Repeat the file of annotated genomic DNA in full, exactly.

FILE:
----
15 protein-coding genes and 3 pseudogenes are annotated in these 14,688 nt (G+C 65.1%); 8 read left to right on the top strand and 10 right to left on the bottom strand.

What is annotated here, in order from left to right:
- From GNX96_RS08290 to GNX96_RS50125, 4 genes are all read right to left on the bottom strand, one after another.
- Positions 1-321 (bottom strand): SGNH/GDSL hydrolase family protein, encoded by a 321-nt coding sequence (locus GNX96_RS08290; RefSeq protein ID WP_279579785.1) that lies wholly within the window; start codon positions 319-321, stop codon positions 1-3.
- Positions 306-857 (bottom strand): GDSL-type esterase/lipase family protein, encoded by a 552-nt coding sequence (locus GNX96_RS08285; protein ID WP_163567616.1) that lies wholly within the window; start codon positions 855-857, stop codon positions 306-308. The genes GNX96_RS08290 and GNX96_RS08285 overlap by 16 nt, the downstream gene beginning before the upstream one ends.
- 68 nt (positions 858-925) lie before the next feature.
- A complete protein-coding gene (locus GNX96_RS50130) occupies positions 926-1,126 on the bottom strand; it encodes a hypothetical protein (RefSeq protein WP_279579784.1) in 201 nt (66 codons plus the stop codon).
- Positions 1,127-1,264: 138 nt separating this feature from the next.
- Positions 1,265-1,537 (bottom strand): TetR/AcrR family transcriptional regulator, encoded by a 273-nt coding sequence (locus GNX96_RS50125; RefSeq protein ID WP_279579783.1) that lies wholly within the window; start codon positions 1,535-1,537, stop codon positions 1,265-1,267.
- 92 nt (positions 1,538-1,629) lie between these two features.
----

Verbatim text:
15 protein-coding genes and 3 pseudogenes are annotated in these 14,688 nt (G+C 65.1%); 8 read left to right on the top strand and 10 right to left on the bottom strand.

What is annotated here, in order from left to right:
- From GNX96_RS08290 to GNX96_RS50125, 4 genes are all read right to left on the bottom strand, one after another.
- Positions 1-321 (bottom strand): SGNH/GDSL hydrolase family protein, encoded by a 321-nt coding sequence (locus GNX96_RS08290; RefSeq protein ID WP_279579785.1) that lies wholly within the window; start codon positions 319-321, stop codon positions 1-3.
- Positions 306-857 (bottom strand): GDSL-type esterase/lipase family protein, encoded by a 552-nt coding sequence (locus GNX96_RS08285; protein ID WP_163567616.1) that lies wholly within the window; start codon positions 855-857, stop codon positions 306-308. The genes GNX96_RS08290 and GNX96_RS08285 overlap by 16 nt, the downstream gene beginning before the upstream one ends.
- 68 nt (positions 858-925) lie before the next feature.
- A complete protein-coding gene (locus GNX96_RS50130) occupies positions 926-1,126 on the bottom strand; it encodes a hypothetical protein (RefSeq protein WP_279579784.1) in 201 nt (66 codons plus the stop codon).
- Positions 1,127-1,264: 138 nt separating this feature from the next.
- Positions 1,265-1,537 (bottom strand): TetR/AcrR family transcriptional regulator, encoded by a 273-nt coding sequence (locus GNX96_RS50125; RefSeq protein ID WP_279579783.1) that lies wholly within the window; start codon positions 1,535-1,537, stop codon positions 1,265-1,267.
- 92 nt (positions 1,538-1,629) lie between these two features.